By not allowing JITs, just like on iOS.


So you really think Apple is not going to not allow the Mac to run any scripting language or program that runs on top of a VM? Do you think they are also going to take away shell access?

They are also not going to allow any Electron apps?


> So you really think Apple is not going to not allow the Mac to run any scripting language or program that runs on top of a VM?

No, I don't, double check which commenter you're replying to. :)

I'm just arguing Apple could lock down macOS if they wanted to, without making iOS development impossible.


iOS allows JITs.

This is exactly what I'm talking about. You're using bad or outdated second or third-hand info with no regard for the game of telephone involved in getting it to you, nor the anti-Apple zealots obfuscating the truth on its way.


Are you sure? I admittedly can't find a definitive source on this now, so perhaps the restriction is more nuanced than I realized.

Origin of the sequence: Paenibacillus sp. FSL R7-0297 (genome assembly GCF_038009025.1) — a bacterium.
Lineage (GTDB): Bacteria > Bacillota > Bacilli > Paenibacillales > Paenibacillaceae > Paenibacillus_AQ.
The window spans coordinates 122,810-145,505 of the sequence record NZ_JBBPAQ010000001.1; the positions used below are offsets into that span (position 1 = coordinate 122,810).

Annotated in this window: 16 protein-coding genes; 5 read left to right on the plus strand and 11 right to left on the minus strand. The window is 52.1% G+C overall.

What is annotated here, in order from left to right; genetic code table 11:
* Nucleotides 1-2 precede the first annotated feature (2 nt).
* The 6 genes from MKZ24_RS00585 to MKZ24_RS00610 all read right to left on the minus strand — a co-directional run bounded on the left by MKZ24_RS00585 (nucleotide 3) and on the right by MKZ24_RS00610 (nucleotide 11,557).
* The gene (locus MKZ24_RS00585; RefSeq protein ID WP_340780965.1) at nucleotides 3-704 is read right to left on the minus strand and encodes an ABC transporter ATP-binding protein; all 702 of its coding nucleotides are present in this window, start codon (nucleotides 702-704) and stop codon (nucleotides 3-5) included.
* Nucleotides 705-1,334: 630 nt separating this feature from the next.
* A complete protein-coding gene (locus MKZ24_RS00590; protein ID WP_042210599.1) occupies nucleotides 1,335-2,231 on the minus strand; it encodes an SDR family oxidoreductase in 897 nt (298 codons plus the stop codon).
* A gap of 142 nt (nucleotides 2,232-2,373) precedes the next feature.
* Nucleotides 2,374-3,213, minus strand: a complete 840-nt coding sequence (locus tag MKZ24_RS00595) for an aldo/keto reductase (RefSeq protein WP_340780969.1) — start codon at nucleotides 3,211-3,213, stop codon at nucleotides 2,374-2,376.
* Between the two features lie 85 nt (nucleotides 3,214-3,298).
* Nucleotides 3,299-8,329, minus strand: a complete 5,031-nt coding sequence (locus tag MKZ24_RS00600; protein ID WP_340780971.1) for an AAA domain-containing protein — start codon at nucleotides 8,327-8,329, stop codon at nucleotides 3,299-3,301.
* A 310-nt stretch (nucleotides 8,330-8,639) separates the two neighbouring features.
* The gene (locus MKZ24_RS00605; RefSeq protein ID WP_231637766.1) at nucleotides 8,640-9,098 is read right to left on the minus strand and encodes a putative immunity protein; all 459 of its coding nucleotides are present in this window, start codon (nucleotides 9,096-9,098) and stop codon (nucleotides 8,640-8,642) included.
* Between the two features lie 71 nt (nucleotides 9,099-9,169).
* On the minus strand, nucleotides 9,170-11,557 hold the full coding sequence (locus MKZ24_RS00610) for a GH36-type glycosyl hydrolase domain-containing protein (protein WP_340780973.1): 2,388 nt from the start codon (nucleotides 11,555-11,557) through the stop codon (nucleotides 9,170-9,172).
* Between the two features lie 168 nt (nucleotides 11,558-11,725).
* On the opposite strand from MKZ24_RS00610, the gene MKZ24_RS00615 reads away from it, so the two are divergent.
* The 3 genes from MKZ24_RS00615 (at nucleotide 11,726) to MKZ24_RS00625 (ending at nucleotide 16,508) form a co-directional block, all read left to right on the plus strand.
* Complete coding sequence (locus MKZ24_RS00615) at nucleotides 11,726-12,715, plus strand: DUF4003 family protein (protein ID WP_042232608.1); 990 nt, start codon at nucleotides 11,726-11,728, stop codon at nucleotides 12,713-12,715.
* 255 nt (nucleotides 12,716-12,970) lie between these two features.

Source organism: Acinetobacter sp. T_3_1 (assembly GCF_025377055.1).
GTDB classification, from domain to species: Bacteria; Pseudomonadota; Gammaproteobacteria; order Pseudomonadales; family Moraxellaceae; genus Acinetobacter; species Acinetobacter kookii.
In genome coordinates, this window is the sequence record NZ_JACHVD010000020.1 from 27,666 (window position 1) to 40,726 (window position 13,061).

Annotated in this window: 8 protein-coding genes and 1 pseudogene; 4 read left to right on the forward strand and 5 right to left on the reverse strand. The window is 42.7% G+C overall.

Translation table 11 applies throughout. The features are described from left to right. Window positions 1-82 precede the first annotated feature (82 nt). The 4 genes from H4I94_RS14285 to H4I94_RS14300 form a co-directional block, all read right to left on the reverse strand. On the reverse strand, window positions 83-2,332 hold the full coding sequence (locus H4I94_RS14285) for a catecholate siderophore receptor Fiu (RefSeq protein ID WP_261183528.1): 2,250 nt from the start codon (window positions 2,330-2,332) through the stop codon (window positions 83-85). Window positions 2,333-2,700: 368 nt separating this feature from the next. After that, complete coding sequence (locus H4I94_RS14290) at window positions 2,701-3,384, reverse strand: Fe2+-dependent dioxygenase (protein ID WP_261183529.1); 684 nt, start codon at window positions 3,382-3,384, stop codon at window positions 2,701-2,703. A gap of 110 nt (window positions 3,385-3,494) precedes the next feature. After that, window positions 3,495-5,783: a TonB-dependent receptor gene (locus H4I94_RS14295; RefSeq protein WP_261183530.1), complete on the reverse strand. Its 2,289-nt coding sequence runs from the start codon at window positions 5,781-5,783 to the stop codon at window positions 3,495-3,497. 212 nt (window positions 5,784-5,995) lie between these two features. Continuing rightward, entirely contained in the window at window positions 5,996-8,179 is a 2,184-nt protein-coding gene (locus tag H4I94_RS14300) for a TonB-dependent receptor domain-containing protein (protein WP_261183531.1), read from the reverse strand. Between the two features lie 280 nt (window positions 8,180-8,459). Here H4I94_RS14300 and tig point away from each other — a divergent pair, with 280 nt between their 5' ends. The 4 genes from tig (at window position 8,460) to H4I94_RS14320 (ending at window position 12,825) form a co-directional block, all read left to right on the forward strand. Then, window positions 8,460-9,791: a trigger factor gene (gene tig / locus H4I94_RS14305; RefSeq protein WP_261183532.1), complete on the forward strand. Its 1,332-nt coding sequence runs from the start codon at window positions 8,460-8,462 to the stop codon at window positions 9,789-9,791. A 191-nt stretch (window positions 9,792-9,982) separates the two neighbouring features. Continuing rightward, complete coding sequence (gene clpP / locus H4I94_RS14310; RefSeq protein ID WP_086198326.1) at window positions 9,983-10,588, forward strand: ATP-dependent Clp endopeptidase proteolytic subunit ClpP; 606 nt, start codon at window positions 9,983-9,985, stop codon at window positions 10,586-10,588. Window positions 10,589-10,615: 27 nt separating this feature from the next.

What I do know is: if you try to use more intensive emulators like PPSSPP on a non-Jailbroken iOS device (via a developer account, enterprise cert, or similar), you will not get acceptable performance, because the emulator is forced to fall back into an interpreter mode.

Even on Jailbroken devices, the hacks required to make JIT work cause weird issues: https://github.com/hrydgard/ppsspp/issues/9186


The only JIT “restriction” is App Store policy. No downloaded code is allowed unless it’s JavaScript (and runs, as it happens, on one of the JITs iOS has built in). This is policy, not technical limits. You can even install a Python environment and code in it. And, as it happens, write code that downloads other code to be evaluated. Because you did it on your device with full knowledge. Not the developer who put it in the App Store.